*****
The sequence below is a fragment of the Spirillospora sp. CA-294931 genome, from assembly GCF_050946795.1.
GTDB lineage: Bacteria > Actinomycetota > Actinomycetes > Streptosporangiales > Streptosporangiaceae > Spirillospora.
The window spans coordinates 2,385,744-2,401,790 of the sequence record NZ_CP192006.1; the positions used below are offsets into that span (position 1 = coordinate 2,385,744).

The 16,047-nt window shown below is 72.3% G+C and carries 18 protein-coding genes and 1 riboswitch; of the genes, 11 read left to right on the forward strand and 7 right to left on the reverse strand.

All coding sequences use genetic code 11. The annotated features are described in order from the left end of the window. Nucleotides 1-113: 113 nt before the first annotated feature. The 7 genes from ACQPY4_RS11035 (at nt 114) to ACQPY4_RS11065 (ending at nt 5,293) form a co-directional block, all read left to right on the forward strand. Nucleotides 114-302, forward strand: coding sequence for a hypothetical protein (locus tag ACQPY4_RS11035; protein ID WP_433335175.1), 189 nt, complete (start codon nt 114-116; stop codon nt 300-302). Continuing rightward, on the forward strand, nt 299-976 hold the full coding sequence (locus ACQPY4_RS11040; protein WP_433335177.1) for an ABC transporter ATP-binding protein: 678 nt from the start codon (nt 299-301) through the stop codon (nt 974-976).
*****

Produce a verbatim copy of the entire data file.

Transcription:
The sequence below is a fragment of the Spirillospora sp. CA-294931 genome, from assembly GCF_050946795.1.
GTDB lineage: Bacteria > Actinomycetota > Actinomycetes > Streptosporangiales > Streptosporangiaceae > Spirillospora.
The window spans coordinates 2,385,744-2,401,790 of the sequence record NZ_CP192006.1; the positions used below are offsets into that span (position 1 = coordinate 2,385,744).

The 16,047-nt window shown below is 72.3% G+C and carries 18 protein-coding genes and 1 riboswitch; of the genes, 11 read left to right on the forward strand and 7 right to left on the reverse strand.

All coding sequences use genetic code 11. The annotated features are described in order from the left end of the window. Nucleotides 1-113: 113 nt before the first annotated feature. The 7 genes from ACQPY4_RS11035 (at nt 114) to ACQPY4_RS11065 (ending at nt 5,293) form a co-directional block, all read left to right on the forward strand. Nucleotides 114-302, forward strand: coding sequence for a hypothetical protein (locus tag ACQPY4_RS11035; protein ID WP_433335175.1), 189 nt, complete (start codon nt 114-116; stop codon nt 300-302). Continuing rightward, on the forward strand, nt 299-976 hold the full coding sequence (locus ACQPY4_RS11040; protein WP_433335177.1) for an ABC transporter ATP-binding protein: 678 nt from the start codon (nt 299-301) through the stop codon (nt 974-976).